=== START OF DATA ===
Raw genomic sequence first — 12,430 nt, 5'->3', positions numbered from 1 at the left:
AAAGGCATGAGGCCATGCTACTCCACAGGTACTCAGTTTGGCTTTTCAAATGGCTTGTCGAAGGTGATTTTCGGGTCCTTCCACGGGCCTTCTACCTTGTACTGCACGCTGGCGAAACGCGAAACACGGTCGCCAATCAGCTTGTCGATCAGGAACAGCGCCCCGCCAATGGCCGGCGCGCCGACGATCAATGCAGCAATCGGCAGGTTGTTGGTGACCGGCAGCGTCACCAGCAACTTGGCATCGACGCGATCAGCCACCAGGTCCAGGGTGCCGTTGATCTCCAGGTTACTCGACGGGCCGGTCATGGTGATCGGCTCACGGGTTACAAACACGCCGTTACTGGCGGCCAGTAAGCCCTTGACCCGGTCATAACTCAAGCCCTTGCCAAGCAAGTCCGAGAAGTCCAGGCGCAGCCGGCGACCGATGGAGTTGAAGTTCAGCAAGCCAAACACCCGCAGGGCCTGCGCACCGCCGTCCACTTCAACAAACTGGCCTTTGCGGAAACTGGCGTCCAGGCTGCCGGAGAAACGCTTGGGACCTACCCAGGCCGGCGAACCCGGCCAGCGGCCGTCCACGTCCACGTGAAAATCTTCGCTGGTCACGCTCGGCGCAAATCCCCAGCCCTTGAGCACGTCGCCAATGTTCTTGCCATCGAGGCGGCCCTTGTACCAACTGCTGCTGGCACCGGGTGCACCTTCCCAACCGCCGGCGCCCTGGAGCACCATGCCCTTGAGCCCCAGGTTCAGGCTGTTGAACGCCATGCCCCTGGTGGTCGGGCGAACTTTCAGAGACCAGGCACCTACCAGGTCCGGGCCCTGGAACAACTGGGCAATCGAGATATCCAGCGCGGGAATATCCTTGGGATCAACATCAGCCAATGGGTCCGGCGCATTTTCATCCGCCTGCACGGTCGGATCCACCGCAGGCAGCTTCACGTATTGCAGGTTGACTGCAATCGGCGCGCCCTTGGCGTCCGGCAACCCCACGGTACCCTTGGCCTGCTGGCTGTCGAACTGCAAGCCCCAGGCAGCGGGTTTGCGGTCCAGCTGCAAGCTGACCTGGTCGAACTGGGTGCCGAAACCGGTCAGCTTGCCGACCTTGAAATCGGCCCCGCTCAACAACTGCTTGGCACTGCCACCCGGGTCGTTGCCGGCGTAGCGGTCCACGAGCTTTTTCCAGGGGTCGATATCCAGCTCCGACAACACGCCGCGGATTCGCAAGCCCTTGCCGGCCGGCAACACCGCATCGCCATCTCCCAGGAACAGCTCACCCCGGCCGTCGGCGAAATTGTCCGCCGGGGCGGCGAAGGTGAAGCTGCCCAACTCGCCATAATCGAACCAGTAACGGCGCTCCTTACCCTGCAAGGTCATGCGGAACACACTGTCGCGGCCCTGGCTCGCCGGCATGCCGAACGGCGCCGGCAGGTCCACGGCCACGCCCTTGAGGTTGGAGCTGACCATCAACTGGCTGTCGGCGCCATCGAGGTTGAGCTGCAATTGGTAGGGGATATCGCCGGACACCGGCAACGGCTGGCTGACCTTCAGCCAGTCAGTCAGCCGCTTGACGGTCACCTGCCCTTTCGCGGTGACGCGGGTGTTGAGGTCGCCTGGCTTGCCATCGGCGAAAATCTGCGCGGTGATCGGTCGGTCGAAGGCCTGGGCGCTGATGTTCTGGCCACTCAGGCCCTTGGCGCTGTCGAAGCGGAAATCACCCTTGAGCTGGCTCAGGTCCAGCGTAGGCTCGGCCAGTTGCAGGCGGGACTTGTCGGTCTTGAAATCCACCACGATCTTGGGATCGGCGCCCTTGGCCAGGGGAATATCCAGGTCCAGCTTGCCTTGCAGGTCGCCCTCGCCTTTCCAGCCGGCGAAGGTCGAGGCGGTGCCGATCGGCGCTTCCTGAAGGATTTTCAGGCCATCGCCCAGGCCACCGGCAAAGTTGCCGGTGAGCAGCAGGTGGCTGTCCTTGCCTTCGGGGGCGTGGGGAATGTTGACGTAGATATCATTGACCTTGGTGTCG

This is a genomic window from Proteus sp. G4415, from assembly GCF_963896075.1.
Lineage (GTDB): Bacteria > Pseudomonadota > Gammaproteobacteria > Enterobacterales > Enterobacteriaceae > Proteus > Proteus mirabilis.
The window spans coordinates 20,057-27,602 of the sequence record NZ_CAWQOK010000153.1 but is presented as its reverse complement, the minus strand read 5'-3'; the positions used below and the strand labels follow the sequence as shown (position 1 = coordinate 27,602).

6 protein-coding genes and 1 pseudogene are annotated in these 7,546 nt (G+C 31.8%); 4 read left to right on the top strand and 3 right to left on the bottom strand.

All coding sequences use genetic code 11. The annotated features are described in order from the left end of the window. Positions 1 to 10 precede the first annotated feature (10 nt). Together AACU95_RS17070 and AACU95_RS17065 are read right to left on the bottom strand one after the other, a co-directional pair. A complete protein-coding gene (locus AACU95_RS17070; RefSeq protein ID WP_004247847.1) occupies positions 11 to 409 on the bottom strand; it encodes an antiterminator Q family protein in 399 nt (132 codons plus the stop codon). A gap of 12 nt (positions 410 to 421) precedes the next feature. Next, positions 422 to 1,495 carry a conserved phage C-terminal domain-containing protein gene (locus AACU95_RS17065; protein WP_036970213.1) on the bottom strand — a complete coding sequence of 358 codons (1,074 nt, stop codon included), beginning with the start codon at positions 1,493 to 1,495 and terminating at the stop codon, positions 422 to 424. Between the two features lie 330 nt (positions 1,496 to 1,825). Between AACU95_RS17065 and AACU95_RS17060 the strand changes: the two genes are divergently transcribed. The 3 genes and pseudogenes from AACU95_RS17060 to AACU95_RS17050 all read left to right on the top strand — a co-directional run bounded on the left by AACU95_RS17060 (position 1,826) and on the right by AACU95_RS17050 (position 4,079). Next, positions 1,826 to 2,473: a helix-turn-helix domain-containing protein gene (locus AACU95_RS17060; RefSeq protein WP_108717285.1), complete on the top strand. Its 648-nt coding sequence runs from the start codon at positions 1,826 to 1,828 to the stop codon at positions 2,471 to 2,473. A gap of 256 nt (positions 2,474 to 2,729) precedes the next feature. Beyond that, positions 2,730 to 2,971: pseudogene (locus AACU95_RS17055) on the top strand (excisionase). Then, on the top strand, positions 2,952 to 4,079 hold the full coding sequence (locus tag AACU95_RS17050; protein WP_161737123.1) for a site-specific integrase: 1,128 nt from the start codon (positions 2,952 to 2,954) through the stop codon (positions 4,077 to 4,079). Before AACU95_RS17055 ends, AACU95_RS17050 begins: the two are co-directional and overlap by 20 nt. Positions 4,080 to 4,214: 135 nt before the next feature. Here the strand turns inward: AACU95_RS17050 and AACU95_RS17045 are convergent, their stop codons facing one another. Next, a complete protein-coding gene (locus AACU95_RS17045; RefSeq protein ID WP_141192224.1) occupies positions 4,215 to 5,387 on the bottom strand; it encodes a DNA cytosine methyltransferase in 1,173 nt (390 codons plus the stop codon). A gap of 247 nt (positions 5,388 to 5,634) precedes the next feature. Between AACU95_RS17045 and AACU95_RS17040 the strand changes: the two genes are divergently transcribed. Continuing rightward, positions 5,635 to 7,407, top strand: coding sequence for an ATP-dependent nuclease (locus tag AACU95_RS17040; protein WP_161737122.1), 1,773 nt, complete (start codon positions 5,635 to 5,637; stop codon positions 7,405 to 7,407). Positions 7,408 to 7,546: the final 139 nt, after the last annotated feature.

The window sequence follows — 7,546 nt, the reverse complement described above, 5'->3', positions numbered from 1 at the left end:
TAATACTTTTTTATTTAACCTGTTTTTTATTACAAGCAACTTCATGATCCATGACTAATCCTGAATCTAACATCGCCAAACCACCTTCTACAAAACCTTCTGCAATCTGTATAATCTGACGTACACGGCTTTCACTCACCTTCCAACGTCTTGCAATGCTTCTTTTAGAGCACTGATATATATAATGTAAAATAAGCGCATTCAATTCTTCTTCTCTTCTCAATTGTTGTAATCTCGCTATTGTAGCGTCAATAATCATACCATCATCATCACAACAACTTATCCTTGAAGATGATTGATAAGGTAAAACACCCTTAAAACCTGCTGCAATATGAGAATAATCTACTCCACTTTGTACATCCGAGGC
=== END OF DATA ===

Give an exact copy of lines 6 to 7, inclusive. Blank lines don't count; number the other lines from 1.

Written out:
6 protein-coding genes and 1 pseudogene are annotated in these 7,546 nt (G+C 31.8%); 4 read left to right on the top strand and 3 right to left on the bottom strand.

All coding sequences use genetic code 11. The annotated features are described in order from the left end of the window. Positions 1 to 10 precede the first annotated feature (10 nt). Together AACU95_RS17070 and AACU95_RS17065 are read right to left on the bottom strand one after the other, a co-directional pair. A complete protein-coding gene (locus AACU95_RS17070; RefSeq protein ID WP_004247847.1) occupies positions 11 to 409 on the bottom strand; it encodes an antiterminator Q family protein in 399 nt (132 codons plus the stop codon). A gap of 12 nt (positions 410 to 421) precedes the next feature. Next, positions 422 to 1,495 carry a conserved phage C-terminal domain-containing protein gene (locus AACU95_RS17065; protein WP_036970213.1) on the bottom strand — a complete coding sequence of 358 codons (1,074 nt, stop codon included), beginning with the start codon at positions 1,493 to 1,495 and terminating at the stop codon, positions 422 to 424. Between the two features lie 330 nt (positions 1,496 to 1,825). Between AACU95_RS17065 and AACU95_RS17060 the strand changes: the two genes are divergently transcribed. The 3 genes and pseudogenes from AACU95_RS17060 to AACU95_RS17050 all read left to right on the top strand — a co-directional run bounded on the left by AACU95_RS17060 (position 1,826) and on the right by AACU95_RS17050 (position 4,079). Next, positions 1,826 to 2,473: a helix-turn-helix domain-containing protein gene (locus AACU95_RS17060; RefSeq protein WP_108717285.1), complete on the top strand. Its 648-nt coding sequence runs from the start codon at positions 1,826 to 1,828 to the stop codon at positions 2,471 to 2,473. A gap of 256 nt (positions 2,474 to 2,729) precedes the next feature. Beyond that, positions 2,730 to 2,971: pseudogene (locus AACU95_RS17055) on the top strand (excisionase). Then, on the top strand, positions 2,952 to 4,079 hold the full coding sequence (locus tag AACU95_RS17050; protein WP_161737123.1) for a site-specific integrase: 1,128 nt from the start codon (positions 2,952 to 2,954) through the stop codon (positions 4,077 to 4,079). Before AACU95_RS17055 ends, AACU95_RS17050 begins: the two are co-directional and overlap by 20 nt. Positions 4,080 to 4,214: 135 nt before the next feature. Here the strand turns inward: AACU95_RS17050 and AACU95_RS17045 are convergent, their stop codons facing one another. Next, a complete protein-coding gene (locus AACU95_RS17045; RefSeq protein ID WP_141192224.1) occupies positions 4,215 to 5,387 on the bottom strand; it encodes a DNA cytosine methyltransferase in 1,173 nt (390 codons plus the stop codon). A gap of 247 nt (positions 5,388 to 5,634) precedes the next feature. Between AACU95_RS17045 and AACU95_RS17040 the strand changes: the two genes are divergently transcribed. Continuing rightward, positions 5,635 to 7,407, top strand: coding sequence for an ATP-dependent nuclease (locus tag AACU95_RS17040; protein WP_161737122.1), 1,773 nt, complete (start codon positions 5,635 to 5,637; stop codon positions 7,405 to 7,407). Positions 7,408 to 7,546: the final 139 nt, after the last annotated feature.